NNUH to launch new bedtime snacks initiative for patients with Diabetes
Norfolk and Norwich University Hospital has launched a new bedtime snacks initiative to aid inpatients with diabetes. This follows research showing that snacks before bed can reduce the number of hypos or low blood sugars people with diabetes have overnight which then shortens their hospital stay.
A trial was launched in 2014 providing evening snacks to patients with diabetes to help patients avoid hypoglycaemia (low blood sugar) which has in turn reduced length of stay for patients with diabetes. Hypos can be unpleasant, and sometimes frightening, they can also delay a patients recovery and affect someones overall management of their condition. The trial was so successful it will now be rolled out across all wards within the hospital.
The trial, starting as a pilot study, offered a 20g carbohydrate snack to all patients with diabetes on Langley, Docking and Cringleford ward in order to avoid incidents of hypoglaecemia, known as hypos. Patients were offered a choice of a banana, two digestive biscuits or yoghurt to eat before bedtime.
Dr Frankie Swords, Consultant in endocrinology at the Norfolk and Norwich University Hospital, said: We know that all patients with diabetes have an increased length of stay but weve shown that the patients with good control throughout their admission have the lowest excess length of stay in hospital.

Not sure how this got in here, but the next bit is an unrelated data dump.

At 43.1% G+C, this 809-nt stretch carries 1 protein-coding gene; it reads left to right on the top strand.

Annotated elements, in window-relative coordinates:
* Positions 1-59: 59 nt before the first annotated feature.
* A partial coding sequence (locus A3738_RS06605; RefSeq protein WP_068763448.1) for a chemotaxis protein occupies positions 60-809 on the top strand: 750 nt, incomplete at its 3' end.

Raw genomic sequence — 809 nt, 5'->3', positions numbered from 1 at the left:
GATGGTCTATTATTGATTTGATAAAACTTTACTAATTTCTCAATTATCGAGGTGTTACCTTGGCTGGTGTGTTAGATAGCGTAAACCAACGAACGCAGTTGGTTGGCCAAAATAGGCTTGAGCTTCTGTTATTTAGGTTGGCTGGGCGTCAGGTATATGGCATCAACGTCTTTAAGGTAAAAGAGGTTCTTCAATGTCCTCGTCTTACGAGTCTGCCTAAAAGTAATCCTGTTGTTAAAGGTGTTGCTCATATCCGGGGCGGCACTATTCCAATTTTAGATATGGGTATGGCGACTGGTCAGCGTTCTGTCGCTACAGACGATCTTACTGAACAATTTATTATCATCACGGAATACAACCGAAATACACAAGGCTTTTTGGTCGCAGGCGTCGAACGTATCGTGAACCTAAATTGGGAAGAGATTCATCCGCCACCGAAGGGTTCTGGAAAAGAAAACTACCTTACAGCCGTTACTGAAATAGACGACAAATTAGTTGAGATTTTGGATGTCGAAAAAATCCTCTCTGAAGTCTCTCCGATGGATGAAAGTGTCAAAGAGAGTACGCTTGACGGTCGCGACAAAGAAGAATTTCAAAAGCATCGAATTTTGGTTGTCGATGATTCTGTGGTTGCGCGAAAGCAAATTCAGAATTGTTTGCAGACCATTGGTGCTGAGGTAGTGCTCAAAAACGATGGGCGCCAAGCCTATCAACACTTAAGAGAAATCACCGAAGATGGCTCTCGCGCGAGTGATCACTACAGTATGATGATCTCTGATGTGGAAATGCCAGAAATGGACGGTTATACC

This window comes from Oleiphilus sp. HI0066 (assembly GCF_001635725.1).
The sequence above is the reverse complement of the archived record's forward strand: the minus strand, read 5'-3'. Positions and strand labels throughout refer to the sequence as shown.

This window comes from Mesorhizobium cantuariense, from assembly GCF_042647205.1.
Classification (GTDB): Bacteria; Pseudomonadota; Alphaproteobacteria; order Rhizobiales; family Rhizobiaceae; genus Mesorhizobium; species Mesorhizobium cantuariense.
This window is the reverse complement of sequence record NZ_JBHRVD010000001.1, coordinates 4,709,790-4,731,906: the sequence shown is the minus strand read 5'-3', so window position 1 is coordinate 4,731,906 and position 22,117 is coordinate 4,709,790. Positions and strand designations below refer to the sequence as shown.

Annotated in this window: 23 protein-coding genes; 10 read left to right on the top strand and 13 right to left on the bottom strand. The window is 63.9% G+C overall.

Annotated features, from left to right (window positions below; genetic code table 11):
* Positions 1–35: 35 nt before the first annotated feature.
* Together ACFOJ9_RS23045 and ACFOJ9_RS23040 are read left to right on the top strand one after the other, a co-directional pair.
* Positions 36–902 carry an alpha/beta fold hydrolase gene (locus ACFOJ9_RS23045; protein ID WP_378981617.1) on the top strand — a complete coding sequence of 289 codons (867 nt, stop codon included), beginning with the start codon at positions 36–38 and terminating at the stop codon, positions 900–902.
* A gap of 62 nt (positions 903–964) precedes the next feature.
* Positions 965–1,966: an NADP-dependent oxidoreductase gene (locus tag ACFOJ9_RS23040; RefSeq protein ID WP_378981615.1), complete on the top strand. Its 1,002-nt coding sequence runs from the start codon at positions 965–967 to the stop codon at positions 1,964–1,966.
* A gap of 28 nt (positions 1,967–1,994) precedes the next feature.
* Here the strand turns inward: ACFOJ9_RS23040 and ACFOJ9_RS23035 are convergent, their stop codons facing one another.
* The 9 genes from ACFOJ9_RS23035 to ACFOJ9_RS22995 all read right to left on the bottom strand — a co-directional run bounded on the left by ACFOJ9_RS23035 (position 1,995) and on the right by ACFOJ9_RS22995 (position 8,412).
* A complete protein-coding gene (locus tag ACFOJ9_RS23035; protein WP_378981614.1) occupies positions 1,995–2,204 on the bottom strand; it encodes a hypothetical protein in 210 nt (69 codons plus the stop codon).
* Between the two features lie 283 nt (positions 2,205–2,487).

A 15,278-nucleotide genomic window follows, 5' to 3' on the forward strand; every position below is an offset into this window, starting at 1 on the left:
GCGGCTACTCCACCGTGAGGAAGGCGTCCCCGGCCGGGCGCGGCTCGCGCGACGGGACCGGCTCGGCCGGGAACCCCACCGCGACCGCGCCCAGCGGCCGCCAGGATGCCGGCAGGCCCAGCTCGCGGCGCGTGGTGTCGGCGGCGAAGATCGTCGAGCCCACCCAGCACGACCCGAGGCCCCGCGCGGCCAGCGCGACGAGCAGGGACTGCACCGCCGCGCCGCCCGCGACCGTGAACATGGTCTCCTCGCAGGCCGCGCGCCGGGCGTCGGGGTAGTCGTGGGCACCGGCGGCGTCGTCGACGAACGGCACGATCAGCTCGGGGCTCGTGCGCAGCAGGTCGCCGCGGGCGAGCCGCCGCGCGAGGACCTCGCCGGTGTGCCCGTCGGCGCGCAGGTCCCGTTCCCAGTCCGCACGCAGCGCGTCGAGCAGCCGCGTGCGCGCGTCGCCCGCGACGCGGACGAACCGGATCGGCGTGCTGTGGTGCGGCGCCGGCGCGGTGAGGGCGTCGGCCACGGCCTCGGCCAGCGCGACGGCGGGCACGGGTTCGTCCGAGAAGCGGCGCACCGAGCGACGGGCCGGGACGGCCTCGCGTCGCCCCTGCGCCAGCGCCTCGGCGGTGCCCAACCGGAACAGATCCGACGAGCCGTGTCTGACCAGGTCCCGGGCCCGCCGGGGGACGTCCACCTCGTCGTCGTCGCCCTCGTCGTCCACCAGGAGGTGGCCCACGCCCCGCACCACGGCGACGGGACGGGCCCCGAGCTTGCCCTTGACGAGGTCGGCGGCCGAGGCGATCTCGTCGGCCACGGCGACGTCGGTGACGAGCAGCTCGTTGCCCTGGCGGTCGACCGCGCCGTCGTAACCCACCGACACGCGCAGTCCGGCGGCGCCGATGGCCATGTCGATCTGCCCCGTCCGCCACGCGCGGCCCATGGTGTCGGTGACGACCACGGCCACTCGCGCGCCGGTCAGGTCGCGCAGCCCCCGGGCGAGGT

The hypo snacks trial aimed to reduce the number of hypos that patients experience and in turn reduce the time they need to spend in hospital. The snacks were scheduled at bedtime because controlling blood sugars overnight is particularly difficult for patients in hospital and overall 64% of hypos at the NHUH occur at night time.
After the trial the number of patients who had good blood sugar control throughout admission increased by 33%, so more people were brought into the lowest length of stay group. We also know that patients who did not have good glycaemic control had a length of stay which was one day longer than the average length of stay for the good control group.
After running the trial, there were 101 fewer hypos per month in just three wards. The other results were as follows:
64 less night time hypos
33% fall in number of hypos (308 to 207)
38% fall in severe hypos (115 to 72)
33% fall in night time hypos (196 to 132)
• 33% fall in severe night time hypos (65 to 44)